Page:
If you're looking for stocks that can double your money or better, the biotechnology industry is a pretty good place to start. Hardly a week goes by where clinical trial results or FDA decisions don't send at least one biotech stock rocketing higher.
Wall Street analysts following these biotechs have high expectations for the drugs they're developing and in one case already marketing. In fact, all three have price targets that suggest more than 100% upside once the rest of the stock market comes to the same conclusions.
Blindly investing in stocks with promising price targets isn't a great investing strategy. That said, hidden gems do get uncovered from time to time. Read on to find out more about three risky biotech stocks that could pay out huge rewards in the foreseeable future.
Allakos (ALLK -0.21%) is a clinical-stage biotech that's developing new drugs to treat severe autoimmune diseases. The company's lead candidate, lirentelimab is a potential first-in-class antibody that depletes eosinophils and inhibits mast cells. These are white blood cells that fight infections and play a key role in allergic reactions.
Recently revealed clinical trial results inspired Patrick Trucchio from H.C. Wainwright to pin a $230 price target on Allakos that suggests the stock could run 189% higher. During the phase 2 Enigma trial, patients with severe autoimmune disorders of the stomach and small intestine called eosinophilic gastritis and eosinophilic duodenitis received one of two dosages of lirentelimab or a placebo. Results showed an average eosinophil reduction of 86%, compared with a 9% increase for the placebo group.
Knocking down eosinophil production with Allakos lead candidate improved symptom scores by 48% while the placebo group only improved by 22%. This should translate to meaningful improvements for patients suffering from eosinophil-driven inflammation of their digestive tract and eventually blockbuster sales for Allakos.
Affimed (AFMD -7.43%) is developing new drugs that help patients' immune systems fight cancer. The company's lead candidate, AFM13 is an experimental treatment for patients with peripheral T-cell lymphoma (PTCL) that targets CD30 positive cancer cells. Affimed's candidate also brings circulating natural killer cells (NK) into contact with tumor cells by selectively binding to CD16A while avoiding CD16B.
Targeting CD16 proteins to engage NK cells is nothing new, but Affimed is the first to avoid CD16B. So far the results are compelling. Affimed's unique approach shrank tumors for four out of four evaluable patients treated with NK cells and AFMD13.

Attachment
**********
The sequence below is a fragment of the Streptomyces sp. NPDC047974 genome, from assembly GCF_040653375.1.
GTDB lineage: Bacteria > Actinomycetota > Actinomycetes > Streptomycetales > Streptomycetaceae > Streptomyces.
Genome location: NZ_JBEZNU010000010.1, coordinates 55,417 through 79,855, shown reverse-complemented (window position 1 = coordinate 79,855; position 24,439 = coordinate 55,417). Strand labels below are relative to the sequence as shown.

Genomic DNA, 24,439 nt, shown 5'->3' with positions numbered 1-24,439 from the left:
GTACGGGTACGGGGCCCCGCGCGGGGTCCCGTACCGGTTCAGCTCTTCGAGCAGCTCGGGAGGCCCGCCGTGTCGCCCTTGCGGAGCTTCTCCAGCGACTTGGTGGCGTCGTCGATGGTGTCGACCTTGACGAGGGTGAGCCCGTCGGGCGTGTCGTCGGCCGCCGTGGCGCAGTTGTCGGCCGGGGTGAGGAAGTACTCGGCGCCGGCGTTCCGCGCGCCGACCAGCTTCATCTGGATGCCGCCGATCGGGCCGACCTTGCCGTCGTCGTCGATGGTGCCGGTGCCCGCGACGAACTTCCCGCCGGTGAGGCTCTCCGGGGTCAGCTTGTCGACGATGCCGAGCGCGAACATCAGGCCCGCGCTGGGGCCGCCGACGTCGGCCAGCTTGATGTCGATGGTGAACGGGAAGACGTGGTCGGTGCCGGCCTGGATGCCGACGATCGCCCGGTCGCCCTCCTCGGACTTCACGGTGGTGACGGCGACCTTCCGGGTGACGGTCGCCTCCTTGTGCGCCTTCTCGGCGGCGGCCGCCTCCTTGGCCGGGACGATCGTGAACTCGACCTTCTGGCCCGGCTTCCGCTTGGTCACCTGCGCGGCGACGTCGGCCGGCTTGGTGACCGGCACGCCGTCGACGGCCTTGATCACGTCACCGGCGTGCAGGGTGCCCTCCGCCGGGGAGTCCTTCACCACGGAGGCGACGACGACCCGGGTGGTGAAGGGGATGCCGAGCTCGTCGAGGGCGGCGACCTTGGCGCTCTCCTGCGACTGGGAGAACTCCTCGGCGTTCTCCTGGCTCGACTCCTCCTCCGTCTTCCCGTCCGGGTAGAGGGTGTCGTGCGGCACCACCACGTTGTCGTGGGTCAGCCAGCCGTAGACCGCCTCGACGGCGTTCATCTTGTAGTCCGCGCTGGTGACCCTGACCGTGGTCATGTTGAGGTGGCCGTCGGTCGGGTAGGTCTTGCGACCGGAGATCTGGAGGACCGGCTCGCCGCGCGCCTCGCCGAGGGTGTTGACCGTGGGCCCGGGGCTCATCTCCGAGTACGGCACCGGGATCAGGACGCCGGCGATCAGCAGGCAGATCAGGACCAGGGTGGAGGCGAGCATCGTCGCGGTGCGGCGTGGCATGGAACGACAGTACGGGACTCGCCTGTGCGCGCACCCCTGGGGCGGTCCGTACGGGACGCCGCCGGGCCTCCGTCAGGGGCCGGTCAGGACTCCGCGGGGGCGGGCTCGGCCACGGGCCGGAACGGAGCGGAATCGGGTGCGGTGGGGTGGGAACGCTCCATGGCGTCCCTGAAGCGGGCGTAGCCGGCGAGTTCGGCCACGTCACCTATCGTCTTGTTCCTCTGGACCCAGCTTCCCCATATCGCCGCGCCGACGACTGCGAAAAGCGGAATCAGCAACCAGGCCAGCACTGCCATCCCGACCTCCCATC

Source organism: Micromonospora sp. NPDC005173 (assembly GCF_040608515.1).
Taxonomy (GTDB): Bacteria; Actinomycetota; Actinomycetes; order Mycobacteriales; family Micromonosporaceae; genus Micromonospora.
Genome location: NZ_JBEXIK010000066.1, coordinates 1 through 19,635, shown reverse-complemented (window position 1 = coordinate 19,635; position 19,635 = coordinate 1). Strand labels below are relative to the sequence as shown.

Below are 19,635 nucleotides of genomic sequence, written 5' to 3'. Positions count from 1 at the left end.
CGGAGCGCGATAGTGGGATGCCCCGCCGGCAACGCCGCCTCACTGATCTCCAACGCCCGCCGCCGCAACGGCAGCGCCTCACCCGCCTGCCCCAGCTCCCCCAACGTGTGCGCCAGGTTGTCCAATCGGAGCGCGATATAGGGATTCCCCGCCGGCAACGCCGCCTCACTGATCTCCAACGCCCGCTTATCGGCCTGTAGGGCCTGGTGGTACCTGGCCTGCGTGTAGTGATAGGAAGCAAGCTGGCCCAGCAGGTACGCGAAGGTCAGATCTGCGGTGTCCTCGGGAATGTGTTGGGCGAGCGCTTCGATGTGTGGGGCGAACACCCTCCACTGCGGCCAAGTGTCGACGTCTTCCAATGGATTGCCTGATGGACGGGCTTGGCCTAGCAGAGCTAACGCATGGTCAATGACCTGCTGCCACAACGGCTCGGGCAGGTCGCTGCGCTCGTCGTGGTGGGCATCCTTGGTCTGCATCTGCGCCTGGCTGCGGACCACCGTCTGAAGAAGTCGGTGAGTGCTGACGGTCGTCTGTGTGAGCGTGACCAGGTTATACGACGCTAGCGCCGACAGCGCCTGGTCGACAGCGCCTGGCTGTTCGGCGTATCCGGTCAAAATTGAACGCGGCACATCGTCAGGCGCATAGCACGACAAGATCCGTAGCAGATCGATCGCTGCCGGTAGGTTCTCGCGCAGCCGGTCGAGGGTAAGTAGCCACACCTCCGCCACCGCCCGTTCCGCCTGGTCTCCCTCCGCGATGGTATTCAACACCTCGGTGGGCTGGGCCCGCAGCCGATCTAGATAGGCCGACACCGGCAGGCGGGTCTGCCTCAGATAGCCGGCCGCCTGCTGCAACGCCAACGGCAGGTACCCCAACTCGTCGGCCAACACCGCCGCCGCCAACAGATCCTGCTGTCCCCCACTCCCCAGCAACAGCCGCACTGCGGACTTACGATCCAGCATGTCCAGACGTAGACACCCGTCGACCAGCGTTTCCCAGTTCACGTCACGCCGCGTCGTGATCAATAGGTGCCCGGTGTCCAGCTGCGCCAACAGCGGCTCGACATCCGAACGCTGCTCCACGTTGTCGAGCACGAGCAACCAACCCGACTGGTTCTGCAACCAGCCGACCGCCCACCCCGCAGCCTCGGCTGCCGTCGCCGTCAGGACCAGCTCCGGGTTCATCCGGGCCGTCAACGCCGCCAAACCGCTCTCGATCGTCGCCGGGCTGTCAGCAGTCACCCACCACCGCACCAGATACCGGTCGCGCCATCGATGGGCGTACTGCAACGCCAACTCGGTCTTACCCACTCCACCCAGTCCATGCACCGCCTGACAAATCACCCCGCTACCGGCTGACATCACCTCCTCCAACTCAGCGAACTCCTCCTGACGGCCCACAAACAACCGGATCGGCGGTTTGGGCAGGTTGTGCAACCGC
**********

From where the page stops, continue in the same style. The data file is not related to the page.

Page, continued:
BMO Capital analyst Do Kim recently raised his price target on Affimed to $15, implying 134% upside potential. Investors could realize that potential before the end of 2021 if the next readout with AFM13 falls in line with the first.
In 2020, Deciphera (DCPH) launched its first drug, Qinlock after the FDA gave it a green light but sales so far have been fairly disappointing. That's because the FDA only approved it to treat patients with gastrointestinal stromal tumors (GIST) who relapse after trying all three currently available targeted therapies.
Credit Suisse analyst Brad Canino has a bold $78 price target on Deciphera because he believes Qinlock's about to become a lot more popular. In the fourth quarter, the company expects to report topline results from a pivotal study that could convince the FDA to bump Qinlock up to a second-line indication.
During the study that led to Qinlock's approval in the fourth-line setting, the drug reduced patients' risk of death by an outstanding 64% compared to the placebo group. I'll be shocked if investigators don't uncover a meaningful benefit for patients in the second-line setting as well.
Before making a huge bet on Allakos, it's important to realize efficacy is less than half the picture when it comes to new antiinflammatory drugs meant for long-term use. Patients received just four monthly infusions during the Enigma trial, so there's still a lot we don't know about lirentelimab's long-term safety profile.
Results from the first four evaluable patients treated with Affimed's lead candidate were highly encouraging but investors probably want to tread lightly with this stock. New cancer drug candidates that look amazing for just a few patients have a tendency to disappoint once more data rolls in.
Disappointing first-quarter sales have pushed Deciphera's shares into bargain territory for a commercial-stage biotech with a pipeline full of wholly owned cancer therapy candidates. Potential expansion to treat second-line GIST patients would be icing on the cake making this a pretty good biotech stock to buy right now.